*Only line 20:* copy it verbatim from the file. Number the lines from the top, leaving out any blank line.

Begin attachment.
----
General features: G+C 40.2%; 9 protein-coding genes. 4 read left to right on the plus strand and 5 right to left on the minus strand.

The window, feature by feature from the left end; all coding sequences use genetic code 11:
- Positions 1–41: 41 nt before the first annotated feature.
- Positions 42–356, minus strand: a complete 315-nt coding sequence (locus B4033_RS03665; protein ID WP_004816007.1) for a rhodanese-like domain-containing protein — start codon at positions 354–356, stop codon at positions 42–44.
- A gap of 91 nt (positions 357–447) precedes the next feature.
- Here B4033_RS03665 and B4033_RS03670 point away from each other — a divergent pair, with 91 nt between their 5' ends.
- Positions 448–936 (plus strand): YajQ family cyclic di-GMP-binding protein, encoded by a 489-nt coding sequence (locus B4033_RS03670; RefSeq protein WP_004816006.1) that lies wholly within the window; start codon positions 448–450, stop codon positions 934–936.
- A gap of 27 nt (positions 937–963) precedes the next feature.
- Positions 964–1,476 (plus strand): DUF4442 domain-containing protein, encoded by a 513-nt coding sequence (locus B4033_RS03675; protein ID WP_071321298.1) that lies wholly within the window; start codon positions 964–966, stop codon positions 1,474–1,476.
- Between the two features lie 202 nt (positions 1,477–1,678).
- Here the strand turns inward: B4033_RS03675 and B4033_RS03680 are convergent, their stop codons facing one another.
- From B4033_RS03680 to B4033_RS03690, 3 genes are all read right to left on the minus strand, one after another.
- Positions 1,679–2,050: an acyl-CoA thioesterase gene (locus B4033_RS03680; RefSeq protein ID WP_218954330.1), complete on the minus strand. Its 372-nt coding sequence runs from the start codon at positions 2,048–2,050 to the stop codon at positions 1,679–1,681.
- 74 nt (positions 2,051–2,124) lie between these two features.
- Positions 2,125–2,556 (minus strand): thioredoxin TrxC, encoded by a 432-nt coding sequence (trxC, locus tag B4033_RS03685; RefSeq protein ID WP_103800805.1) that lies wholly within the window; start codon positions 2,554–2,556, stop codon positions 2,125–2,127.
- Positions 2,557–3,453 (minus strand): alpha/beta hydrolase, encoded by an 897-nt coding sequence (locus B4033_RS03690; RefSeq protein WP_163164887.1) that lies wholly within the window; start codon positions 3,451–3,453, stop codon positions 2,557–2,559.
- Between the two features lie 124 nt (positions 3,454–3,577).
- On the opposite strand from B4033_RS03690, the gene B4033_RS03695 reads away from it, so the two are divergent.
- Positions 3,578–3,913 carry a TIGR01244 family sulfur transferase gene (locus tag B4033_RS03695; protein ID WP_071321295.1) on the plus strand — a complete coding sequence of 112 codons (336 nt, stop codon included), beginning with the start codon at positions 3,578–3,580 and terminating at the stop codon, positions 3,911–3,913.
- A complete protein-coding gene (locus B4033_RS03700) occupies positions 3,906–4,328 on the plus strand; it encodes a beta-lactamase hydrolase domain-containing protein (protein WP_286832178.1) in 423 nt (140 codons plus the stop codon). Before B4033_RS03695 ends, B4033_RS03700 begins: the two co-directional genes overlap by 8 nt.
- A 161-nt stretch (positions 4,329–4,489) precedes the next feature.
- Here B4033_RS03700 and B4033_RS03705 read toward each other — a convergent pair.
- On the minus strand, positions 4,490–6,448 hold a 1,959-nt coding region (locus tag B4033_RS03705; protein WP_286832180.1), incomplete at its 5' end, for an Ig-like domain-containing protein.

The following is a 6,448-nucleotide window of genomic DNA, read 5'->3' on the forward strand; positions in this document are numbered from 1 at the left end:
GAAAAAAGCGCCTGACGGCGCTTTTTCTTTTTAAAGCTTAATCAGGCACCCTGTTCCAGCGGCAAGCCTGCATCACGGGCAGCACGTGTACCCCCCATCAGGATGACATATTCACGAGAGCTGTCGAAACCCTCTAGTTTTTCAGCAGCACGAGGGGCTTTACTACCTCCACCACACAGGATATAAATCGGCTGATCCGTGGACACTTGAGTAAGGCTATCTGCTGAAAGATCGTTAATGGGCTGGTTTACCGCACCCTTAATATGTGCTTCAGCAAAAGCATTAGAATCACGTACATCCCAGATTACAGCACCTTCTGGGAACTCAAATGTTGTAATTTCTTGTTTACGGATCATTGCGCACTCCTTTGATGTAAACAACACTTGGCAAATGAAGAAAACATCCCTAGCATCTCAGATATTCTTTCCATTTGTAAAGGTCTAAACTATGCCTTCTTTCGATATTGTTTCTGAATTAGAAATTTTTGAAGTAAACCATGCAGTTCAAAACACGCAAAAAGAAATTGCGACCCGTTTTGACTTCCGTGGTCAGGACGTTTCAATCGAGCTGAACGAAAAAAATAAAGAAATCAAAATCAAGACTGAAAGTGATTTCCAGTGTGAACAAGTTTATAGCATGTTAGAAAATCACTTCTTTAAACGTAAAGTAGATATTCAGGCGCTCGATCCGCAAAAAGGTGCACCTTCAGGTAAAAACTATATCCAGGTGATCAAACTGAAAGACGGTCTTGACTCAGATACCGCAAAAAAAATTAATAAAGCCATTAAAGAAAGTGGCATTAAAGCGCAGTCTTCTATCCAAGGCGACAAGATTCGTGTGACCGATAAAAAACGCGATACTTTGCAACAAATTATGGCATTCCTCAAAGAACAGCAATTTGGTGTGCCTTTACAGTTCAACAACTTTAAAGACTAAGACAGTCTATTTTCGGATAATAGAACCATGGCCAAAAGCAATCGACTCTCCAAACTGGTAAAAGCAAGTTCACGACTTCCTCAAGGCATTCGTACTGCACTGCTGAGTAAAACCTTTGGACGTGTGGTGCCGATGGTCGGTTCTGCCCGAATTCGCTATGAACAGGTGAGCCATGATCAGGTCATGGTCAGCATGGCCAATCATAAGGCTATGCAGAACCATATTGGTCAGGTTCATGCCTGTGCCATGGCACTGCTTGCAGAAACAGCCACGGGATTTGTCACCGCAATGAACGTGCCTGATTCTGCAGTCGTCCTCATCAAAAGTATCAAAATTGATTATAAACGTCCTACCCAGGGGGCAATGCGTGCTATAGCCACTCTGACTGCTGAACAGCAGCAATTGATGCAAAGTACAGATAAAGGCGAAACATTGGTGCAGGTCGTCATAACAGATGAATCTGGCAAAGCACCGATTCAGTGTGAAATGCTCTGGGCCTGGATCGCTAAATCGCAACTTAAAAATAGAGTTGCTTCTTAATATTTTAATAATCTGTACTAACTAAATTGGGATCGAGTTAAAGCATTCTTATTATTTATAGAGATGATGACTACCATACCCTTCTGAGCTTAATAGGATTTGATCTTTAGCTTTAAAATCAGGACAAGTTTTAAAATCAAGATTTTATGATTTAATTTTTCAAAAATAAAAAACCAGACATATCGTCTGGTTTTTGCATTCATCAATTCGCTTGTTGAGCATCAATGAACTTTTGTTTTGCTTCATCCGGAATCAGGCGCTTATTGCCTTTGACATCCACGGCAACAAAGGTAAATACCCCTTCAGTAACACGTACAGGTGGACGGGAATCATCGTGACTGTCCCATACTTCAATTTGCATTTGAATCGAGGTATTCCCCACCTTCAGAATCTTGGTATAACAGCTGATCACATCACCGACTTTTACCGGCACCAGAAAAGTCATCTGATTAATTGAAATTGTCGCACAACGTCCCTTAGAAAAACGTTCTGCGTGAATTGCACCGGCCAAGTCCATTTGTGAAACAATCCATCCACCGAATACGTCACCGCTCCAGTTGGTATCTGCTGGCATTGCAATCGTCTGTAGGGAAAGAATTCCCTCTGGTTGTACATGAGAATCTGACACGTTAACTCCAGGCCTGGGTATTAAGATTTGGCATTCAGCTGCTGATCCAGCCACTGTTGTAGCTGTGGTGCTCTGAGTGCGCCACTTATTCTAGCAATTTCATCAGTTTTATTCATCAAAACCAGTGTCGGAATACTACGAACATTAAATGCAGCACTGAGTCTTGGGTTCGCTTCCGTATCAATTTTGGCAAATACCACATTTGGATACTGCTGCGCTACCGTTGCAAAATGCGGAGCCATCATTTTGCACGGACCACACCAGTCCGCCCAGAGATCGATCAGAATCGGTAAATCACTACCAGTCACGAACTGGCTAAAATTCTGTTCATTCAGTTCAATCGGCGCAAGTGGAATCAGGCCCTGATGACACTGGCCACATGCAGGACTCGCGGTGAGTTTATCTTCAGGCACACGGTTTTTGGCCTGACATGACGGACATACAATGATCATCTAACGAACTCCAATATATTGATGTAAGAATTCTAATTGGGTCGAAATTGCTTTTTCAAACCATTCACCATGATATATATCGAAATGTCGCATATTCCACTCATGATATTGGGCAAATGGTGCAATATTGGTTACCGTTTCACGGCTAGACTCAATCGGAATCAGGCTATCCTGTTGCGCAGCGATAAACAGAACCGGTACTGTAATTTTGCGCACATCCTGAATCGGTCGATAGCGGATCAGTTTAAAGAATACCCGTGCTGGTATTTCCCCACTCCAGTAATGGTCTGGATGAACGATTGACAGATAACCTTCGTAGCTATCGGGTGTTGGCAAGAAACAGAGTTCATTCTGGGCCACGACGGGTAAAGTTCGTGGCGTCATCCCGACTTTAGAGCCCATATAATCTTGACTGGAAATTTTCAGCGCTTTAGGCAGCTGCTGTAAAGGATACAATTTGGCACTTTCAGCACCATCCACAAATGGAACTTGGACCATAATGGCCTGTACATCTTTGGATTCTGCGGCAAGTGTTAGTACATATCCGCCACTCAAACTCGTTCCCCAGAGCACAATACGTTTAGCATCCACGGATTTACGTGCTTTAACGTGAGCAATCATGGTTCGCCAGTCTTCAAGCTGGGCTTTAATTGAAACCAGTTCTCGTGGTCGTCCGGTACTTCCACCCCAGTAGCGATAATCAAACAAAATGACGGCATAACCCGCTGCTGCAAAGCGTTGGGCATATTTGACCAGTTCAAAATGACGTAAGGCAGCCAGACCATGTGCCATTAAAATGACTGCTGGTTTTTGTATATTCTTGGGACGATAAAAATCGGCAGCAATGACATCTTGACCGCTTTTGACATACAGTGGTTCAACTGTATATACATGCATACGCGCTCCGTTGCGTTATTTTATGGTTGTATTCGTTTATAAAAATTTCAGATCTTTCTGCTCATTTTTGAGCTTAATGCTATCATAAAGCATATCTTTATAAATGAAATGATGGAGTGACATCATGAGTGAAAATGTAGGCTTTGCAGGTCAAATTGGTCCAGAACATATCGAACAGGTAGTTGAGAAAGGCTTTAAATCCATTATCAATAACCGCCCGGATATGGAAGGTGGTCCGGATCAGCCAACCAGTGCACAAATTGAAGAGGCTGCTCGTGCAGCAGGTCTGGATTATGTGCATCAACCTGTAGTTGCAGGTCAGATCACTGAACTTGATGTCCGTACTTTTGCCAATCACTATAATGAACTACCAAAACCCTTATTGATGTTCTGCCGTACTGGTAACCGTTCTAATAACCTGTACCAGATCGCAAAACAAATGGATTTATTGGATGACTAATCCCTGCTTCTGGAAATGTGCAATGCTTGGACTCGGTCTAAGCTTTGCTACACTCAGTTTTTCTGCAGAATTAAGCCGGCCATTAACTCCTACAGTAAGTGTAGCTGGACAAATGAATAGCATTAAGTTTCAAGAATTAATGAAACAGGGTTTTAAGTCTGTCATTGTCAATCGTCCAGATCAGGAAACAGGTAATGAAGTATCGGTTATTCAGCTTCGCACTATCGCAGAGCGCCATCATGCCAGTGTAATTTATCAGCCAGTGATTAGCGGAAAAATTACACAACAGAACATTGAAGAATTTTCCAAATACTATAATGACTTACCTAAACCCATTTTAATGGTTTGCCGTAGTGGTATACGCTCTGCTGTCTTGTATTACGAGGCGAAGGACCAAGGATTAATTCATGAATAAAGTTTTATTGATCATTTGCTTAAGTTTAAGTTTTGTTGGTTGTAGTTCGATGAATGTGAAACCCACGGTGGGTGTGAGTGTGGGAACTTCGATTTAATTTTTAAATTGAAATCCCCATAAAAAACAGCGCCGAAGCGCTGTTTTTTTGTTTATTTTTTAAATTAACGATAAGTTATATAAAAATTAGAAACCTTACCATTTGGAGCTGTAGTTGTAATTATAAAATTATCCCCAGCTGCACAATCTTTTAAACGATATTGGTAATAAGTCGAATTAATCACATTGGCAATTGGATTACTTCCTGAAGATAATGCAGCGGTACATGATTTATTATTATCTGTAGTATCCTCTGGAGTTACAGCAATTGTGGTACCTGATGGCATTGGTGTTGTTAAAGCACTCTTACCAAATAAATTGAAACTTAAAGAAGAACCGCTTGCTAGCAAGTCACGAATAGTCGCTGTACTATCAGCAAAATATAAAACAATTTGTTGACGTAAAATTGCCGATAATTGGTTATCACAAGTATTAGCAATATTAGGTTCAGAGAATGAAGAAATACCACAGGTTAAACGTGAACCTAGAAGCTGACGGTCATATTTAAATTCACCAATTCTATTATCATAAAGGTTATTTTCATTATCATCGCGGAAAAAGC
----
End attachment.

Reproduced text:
- A complete protein-coding gene (locus B4033_RS03700) occupies positions 3,906–4,328 on the plus strand; it encodes a beta-lactamase hydrolase domain-containing protein (protein WP_286832178.1) in 423 nt (140 codons plus the stop codon). Before B4033_RS03695 ends, B4033_RS03700 begins: the two co-directional genes overlap by 8 nt.